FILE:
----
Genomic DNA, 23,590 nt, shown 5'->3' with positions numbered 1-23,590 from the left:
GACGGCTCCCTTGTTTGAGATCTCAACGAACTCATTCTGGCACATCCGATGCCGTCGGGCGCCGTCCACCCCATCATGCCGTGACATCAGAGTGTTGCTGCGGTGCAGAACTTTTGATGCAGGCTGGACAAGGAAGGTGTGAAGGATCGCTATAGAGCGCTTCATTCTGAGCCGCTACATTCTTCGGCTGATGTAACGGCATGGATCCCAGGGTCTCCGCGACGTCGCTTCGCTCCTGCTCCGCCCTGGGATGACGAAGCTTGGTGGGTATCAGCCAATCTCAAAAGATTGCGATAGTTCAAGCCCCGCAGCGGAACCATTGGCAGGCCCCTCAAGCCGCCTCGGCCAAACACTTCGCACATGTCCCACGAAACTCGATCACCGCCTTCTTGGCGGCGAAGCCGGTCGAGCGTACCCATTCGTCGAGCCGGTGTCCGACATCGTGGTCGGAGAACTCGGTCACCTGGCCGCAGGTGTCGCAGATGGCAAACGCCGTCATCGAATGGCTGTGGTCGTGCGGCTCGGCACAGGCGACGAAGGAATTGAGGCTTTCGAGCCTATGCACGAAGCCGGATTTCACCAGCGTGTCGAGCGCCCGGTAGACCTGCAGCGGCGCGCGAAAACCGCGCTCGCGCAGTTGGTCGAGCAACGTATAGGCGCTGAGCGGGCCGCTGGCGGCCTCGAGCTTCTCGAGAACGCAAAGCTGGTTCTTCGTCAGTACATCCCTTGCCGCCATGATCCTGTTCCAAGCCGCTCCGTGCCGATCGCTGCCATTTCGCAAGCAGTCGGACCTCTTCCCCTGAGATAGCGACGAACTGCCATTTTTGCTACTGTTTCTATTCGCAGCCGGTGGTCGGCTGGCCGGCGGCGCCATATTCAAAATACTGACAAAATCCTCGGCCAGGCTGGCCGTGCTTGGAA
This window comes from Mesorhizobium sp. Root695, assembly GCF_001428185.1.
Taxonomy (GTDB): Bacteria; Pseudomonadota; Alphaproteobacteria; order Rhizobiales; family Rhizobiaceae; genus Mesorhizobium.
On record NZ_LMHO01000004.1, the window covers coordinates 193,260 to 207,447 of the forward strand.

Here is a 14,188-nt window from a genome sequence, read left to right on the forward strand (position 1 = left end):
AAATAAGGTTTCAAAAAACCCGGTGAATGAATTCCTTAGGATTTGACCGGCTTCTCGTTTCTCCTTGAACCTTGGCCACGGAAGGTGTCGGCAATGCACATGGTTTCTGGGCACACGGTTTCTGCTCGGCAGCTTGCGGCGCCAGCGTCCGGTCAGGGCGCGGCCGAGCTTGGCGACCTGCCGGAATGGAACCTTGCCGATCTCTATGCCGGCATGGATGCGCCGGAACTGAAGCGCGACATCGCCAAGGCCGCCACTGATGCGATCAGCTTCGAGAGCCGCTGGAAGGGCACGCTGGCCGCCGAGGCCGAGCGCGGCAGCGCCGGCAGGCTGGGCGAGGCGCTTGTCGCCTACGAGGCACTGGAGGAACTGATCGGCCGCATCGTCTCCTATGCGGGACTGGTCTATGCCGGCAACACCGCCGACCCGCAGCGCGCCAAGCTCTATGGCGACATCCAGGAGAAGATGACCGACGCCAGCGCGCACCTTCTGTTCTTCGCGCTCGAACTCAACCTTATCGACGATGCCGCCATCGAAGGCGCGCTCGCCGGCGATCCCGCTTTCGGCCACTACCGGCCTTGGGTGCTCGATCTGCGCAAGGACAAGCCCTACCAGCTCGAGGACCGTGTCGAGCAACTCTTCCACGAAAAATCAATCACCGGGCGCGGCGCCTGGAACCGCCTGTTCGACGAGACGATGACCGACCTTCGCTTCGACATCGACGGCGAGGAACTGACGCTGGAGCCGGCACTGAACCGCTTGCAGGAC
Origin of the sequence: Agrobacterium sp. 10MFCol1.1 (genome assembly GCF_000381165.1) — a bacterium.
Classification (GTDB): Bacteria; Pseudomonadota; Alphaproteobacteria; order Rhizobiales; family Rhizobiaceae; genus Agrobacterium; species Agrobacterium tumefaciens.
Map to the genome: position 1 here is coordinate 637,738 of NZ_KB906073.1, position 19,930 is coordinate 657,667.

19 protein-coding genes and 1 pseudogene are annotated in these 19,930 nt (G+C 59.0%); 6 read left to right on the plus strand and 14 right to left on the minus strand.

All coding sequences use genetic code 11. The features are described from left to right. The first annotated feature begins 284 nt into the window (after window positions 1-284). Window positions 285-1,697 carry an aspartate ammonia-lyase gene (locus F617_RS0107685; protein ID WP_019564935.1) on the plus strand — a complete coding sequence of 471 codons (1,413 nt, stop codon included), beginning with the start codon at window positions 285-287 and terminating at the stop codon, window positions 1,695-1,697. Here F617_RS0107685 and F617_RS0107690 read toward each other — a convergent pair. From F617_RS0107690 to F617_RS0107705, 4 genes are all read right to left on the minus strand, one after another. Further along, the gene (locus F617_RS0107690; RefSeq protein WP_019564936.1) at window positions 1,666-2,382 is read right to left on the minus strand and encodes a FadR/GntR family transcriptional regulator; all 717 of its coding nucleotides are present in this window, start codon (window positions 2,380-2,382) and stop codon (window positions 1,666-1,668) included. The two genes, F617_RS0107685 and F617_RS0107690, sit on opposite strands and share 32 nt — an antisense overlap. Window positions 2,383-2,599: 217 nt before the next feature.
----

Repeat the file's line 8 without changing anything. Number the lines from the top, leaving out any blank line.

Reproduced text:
Origin of the sequence: Agrobacterium sp. 10MFCol1.1 (genome assembly GCF_000381165.1) — a bacterium.